MarkChris, for its part, admits that a principal payment of $25, 000 was made, which extended the Maturity Date to June 23, 2018.[2] Doc. No. 19 ¶ 8. MarkChris also admits that ECI later agreed to extend the Maturity Date from June 23, 2018 to December 23, 2018 and that MarkChris sent a letter to ECI confirming that agreement. Id. ¶ 11. Further, MarkChris admits that “Defendants made monthly interest payments based on the outstanding principal balance [of the Note] until 2018, when the interest payments stopped.” Id. ¶ 12. MarkChris purports to allege eleven affirmative defenses in its Answer, including uncertainty, failure to state a claim, excuse, waiver, estoppel, release, accord and satisfaction, modification of contract, acts or omissions of third parties, failure to mitigate damages, and setoff. Doc. No. 19 at 3:5-5:5. Unlike City Lights, MarkChris filed an Opposition to ECI's Motion for Summary Judgment, but the Opposition is not supported by sworn statements or documentary evidence. See Doc. No. 25.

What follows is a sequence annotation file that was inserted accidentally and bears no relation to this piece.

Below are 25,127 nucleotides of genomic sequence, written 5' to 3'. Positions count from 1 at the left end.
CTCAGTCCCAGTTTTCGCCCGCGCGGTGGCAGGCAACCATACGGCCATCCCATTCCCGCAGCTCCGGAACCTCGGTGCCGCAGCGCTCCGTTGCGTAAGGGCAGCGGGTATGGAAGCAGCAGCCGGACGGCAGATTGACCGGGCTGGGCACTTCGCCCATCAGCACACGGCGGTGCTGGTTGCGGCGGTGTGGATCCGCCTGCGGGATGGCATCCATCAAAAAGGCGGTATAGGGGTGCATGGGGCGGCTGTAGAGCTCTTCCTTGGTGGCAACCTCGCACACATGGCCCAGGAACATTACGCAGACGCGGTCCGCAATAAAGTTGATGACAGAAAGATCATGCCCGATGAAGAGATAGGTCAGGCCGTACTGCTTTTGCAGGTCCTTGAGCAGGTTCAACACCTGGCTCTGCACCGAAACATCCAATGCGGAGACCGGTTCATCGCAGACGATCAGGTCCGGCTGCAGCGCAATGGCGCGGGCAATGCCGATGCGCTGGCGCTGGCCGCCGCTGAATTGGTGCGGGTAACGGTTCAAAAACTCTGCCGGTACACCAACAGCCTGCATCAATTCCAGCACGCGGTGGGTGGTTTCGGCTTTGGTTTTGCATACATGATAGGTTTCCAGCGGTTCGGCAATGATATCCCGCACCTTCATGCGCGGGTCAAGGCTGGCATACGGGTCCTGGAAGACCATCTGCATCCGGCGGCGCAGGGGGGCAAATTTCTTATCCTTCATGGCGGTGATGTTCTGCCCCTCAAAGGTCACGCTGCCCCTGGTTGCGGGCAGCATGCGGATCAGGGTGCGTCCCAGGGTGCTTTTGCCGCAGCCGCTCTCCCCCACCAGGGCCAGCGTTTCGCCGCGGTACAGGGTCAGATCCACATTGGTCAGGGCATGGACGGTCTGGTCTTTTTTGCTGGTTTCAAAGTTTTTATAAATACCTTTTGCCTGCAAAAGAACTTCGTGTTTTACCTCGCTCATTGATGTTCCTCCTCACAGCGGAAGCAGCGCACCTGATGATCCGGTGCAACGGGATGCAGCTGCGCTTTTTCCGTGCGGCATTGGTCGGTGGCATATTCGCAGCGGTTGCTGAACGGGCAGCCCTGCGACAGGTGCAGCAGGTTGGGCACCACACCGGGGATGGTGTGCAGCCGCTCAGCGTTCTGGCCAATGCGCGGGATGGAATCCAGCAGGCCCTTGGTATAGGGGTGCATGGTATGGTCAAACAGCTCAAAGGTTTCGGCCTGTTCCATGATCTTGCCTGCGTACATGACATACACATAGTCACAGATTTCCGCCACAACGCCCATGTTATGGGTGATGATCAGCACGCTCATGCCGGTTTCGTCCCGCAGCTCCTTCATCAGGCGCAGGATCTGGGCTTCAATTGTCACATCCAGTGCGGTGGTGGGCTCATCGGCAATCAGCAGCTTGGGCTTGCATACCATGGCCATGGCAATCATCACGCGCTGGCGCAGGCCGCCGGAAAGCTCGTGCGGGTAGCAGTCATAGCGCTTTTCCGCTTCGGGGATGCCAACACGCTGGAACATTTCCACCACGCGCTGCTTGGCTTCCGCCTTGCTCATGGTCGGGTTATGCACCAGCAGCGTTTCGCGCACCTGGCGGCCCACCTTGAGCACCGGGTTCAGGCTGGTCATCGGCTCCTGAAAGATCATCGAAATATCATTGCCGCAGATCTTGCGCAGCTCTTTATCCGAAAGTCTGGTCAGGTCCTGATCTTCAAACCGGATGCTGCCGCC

PLAINTIFF'S MOTION

         ECI contends that the undisputed facts in this case show, as a matter of law, that the Defendants breached the terms of the Note and that ECI is entitled to recover damages equaling the total amount payable on the Note (in principal, interest and liquidated damages for late payments) as of December 23, 2018 (the final Maturity Date), plus all interest accruing on that amount through the date of payment. Doc. No. 21, Part III.B. Further, ECI asserts that the eleven affirmative defenses set forth in the MarkChris Answer are unsupported by evidence and should therefore be “summarily adjudicated and dismissed.” Id., Part III.C.

         Opposition to Plaintiff's Motion